Insecticides aimed at controlling early-season crop pests, such as soil-dwelling grubs and maggots, can increase slug populations, thus reducing crop yields, according to researchers at Penn State and the University of South Florida.
“Neonicotinoids are the most widely used insecticides in the world,” said Margaret Douglas, graduate student in entomology, Penn State. “Seed applications of neonicotinoids are often viewed as cheap insurance against pest problems, but our results suggest that they can sometimes worsen pest problems and should be used with care.”
According to John Tooker, associate professor of entomology, Penn State, recent research links neonicotinoids with negative effects on pollinators and pollution of surface water in agricultural ecosystems, and even with cascading negative effects on aquatic invertebrates and insect-eating birds. However, the effects of these common seed-applied insecticides on soil-dwelling creatures have been little explored.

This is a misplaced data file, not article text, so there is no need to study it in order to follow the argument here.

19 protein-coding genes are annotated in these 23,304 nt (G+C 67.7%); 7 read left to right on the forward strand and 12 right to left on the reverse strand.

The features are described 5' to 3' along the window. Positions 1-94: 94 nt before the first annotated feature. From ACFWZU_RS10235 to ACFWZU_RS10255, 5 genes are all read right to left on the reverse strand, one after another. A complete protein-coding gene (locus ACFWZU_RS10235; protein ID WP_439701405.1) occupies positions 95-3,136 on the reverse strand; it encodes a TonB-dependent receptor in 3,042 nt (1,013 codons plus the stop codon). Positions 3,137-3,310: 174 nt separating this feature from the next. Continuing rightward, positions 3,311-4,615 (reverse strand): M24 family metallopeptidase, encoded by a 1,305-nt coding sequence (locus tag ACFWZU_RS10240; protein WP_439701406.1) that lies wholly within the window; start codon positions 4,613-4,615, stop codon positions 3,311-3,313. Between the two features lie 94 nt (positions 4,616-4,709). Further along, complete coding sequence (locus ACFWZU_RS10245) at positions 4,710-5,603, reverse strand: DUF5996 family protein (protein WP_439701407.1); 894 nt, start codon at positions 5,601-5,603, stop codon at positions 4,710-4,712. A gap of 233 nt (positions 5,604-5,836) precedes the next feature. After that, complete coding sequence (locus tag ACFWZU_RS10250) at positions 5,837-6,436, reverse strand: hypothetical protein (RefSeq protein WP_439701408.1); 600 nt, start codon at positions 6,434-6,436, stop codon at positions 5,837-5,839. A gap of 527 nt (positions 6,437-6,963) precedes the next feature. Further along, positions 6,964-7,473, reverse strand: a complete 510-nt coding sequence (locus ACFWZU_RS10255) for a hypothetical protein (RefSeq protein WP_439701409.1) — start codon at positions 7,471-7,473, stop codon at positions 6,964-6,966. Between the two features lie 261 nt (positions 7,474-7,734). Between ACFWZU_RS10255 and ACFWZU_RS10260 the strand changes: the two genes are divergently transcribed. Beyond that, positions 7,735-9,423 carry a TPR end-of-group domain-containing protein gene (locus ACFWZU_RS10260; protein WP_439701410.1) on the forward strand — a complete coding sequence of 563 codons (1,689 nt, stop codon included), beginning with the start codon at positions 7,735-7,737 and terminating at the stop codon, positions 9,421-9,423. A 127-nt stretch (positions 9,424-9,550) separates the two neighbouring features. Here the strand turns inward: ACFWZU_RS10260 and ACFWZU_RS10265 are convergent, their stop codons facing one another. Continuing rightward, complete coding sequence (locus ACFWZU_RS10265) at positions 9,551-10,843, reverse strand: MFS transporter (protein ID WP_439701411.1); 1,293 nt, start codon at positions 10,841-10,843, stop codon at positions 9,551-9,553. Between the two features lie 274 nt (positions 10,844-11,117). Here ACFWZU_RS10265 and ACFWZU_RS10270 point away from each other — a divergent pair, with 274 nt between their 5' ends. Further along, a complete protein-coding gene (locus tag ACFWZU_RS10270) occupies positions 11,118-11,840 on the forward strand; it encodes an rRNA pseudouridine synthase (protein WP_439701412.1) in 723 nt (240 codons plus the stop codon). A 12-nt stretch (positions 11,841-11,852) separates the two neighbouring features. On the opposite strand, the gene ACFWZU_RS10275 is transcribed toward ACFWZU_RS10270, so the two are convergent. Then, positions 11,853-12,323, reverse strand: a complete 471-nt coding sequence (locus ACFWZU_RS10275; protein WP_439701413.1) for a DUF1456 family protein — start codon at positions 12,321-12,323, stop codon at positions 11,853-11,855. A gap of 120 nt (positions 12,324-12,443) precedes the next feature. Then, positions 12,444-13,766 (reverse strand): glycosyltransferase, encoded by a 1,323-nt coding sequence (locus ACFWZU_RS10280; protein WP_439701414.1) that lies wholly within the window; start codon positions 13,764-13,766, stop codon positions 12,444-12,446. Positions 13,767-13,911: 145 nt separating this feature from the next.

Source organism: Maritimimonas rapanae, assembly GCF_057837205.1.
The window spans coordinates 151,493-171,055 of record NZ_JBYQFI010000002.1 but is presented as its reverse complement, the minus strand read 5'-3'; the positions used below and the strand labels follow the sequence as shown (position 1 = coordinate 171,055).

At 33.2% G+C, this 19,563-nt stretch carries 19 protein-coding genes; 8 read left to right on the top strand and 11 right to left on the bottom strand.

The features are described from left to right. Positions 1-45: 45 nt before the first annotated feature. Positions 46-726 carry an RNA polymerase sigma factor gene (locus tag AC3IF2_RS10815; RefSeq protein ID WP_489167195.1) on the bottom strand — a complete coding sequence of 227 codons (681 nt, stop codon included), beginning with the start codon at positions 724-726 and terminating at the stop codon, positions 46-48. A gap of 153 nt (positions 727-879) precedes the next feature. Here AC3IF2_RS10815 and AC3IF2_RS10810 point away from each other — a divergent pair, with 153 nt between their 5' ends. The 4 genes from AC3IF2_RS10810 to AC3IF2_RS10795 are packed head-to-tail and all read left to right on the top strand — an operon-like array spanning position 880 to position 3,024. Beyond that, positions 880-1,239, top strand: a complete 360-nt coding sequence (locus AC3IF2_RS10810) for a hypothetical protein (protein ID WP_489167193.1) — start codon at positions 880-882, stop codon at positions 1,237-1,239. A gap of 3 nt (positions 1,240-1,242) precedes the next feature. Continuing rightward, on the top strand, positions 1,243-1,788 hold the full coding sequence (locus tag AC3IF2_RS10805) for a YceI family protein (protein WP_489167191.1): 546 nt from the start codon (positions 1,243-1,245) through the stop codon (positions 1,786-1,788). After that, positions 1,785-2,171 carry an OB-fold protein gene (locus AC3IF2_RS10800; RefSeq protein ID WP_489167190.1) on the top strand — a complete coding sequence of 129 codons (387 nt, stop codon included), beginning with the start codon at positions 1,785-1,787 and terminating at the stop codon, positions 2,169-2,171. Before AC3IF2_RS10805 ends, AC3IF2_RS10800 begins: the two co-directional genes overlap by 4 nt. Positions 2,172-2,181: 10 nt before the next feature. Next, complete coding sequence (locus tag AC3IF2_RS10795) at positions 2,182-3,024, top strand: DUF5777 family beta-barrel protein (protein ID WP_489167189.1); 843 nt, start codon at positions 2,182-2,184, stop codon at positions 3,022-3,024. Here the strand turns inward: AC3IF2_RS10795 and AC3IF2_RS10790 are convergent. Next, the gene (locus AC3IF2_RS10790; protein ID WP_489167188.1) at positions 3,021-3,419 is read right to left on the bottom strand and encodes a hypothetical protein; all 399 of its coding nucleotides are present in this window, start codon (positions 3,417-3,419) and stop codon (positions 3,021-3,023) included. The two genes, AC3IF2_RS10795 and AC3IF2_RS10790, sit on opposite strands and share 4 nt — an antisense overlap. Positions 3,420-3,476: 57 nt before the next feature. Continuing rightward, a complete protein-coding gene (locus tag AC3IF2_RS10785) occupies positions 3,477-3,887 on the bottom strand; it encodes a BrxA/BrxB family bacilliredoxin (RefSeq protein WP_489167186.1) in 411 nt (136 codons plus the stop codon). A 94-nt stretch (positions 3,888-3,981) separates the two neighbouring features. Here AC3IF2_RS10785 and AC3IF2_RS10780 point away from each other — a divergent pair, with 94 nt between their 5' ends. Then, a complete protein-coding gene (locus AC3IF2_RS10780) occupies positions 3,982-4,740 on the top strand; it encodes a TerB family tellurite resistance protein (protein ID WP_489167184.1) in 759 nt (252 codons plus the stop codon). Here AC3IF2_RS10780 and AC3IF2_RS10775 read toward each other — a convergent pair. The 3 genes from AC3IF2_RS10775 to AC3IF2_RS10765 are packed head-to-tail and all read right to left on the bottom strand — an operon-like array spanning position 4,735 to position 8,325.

“Our research suggests that neonicotinoids can have unintended costs, even within crop production,” he said.
The researchers conducted laboratory and field experiments. In the lab, they exposed slugs to three types of soybeans — untreated soybeans, soybeans whose seeds were treated with fungicide, and soybeans treated with fungicide and seed-applied thiamethoxam, a very common neonicotinoid. The team then tracked slug weight and survival. Next, the scientists presented slugs from the treatments to a ground beetle species that eats slugs. They then tracked slug mortality and symptoms of beetle poisoning. Continue reading “Insecticides foster ‘toxic’ slugs, reduce crop yields”